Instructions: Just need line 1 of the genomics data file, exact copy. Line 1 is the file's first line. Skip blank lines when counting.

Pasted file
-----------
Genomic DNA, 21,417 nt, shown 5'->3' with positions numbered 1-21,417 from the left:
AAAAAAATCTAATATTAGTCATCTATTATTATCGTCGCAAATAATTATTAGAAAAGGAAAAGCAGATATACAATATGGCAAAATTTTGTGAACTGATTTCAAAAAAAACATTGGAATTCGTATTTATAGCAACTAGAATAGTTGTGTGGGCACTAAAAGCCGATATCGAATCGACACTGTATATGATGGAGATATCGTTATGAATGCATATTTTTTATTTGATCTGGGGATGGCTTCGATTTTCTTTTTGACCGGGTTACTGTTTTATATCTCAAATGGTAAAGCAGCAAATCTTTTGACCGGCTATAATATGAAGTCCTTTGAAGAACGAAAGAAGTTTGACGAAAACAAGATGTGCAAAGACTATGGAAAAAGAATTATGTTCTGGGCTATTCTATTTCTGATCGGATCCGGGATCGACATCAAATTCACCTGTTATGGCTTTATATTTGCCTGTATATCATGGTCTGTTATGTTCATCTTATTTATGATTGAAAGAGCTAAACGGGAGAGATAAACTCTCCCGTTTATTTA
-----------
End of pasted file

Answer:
Genomic DNA, 21,417 nt, shown 5'->3' with positions numbered 1-21,417 from the left: